First, technical adjustments had no significant influence on expert golfers’ putting proficiency. This result is quite surprising as we expected that such a severe form of conscious control (i.e. making technical adjustments to a skilled action) would disrupt a normally automated movement such as an expert golfer’s putting stroke. . . . [I]n contrast to received wisdom, it would appear that conscious control (in the form of technical adjustments) may not inevitably disrupt task performance (2009: p.676).91
Quite contrary to the principle of interference, conscious control does not seem to disrupt expert level performance.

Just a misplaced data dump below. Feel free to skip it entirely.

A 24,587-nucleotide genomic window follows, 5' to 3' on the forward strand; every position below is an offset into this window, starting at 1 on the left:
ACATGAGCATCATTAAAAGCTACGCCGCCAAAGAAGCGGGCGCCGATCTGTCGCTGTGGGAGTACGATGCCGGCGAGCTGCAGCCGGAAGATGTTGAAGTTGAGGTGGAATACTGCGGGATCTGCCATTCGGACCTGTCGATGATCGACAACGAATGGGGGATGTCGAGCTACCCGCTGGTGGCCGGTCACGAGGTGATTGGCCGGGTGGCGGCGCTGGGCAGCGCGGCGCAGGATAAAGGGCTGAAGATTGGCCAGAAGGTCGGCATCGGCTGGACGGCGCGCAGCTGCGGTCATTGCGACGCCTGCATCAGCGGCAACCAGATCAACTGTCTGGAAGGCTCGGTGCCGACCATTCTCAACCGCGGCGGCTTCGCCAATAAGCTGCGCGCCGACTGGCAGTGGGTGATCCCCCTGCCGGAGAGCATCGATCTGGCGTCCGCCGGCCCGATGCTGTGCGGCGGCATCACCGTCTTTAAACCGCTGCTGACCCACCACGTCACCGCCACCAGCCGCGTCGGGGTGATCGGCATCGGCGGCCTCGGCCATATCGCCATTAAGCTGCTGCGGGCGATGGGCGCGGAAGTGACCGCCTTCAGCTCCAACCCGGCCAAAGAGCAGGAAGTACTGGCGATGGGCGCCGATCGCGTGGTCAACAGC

Now, it might be that there are certain actions that an expert does not need to improve and moreover that, apart from waking up feeling slightly different every day, do not come with much variation. The free-throw is the clearest example of this. Perhaps there are some basketball players that are such good free-throwers that they don’t need to improve. All they need to do is throw it in just like they’ve done a thousand times in practice. There still may be reasons for such a basketball player to not act entirely automatically. If, as I suggested in chapter four, high pressure situations are prone to make them consciously focus on their movements, they may choke, and a remedy for this may be to keep the movements present in the conscious mind. (Besides, waking up feeling slightly different every day, cannot be discounted.) Nevertheless, such examples might be example of expert action where the expert is not driven to continually improve.92